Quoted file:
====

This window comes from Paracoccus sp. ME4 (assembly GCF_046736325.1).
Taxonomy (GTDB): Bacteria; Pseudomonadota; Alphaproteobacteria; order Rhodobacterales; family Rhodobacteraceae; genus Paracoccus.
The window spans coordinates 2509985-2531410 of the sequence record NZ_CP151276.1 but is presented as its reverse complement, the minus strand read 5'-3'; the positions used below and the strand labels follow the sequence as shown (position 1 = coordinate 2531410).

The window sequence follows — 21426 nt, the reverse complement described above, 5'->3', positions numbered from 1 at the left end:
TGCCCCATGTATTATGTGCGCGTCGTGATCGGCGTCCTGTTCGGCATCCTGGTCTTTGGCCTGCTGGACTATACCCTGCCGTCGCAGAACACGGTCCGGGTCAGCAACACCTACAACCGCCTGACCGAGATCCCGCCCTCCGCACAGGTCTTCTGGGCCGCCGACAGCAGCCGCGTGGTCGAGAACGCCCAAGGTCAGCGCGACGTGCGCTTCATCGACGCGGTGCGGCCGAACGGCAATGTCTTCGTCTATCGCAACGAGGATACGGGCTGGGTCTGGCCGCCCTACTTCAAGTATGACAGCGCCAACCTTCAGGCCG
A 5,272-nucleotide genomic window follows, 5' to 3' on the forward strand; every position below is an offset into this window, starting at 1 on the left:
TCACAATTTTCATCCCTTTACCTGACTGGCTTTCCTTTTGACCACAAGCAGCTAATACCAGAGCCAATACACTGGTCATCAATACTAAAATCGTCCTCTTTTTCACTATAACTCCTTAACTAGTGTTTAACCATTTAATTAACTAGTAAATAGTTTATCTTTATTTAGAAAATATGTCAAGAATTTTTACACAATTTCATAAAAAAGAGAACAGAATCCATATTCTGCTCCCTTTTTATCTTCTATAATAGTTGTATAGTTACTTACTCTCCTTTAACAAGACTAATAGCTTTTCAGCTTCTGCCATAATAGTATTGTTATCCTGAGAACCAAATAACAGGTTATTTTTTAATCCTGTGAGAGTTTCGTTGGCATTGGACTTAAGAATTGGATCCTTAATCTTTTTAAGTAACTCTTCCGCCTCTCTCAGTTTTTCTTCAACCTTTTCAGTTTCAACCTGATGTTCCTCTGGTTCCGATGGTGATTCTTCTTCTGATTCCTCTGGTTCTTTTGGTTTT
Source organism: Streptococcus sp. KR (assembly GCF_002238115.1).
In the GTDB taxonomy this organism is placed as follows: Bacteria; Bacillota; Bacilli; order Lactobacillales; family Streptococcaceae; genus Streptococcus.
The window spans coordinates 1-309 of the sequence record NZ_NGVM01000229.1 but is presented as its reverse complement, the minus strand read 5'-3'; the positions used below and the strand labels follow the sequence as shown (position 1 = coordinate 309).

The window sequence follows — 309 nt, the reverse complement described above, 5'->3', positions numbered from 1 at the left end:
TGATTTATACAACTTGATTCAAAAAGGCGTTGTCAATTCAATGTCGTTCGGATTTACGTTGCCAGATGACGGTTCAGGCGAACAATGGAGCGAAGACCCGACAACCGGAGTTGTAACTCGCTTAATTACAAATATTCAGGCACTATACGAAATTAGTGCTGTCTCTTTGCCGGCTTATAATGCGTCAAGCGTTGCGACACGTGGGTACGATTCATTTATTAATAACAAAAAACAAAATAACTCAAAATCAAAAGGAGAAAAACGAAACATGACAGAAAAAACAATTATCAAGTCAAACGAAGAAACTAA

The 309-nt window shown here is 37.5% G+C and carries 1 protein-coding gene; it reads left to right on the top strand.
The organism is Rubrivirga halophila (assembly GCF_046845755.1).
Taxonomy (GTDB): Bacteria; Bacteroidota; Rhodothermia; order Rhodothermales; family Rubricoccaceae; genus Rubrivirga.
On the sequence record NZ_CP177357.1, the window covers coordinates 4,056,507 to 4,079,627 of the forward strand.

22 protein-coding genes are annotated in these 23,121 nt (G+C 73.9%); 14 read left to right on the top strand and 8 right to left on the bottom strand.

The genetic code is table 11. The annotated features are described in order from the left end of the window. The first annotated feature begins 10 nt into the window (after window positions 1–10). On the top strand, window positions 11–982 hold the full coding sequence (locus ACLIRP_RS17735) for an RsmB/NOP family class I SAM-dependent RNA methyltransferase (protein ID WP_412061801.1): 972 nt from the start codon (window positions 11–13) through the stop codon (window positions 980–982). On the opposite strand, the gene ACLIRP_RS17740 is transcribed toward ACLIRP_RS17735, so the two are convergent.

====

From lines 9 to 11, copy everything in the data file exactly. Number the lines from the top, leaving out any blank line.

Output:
In the GTDB taxonomy this organism is placed as follows: Bacteria; Bacillota; Bacilli; order Lactobacillales; family Streptococcaceae; genus Streptococcus.
The window spans coordinates 1-309 of the sequence record NZ_NGVM01000229.1 but is presented as its reverse complement, the minus strand read 5'-3'; the positions used below and the strand labels follow the sequence as shown (position 1 = coordinate 309).

The window sequence follows — 309 nt, the reverse complement described above, 5'->3', positions numbered from 1 at the left end: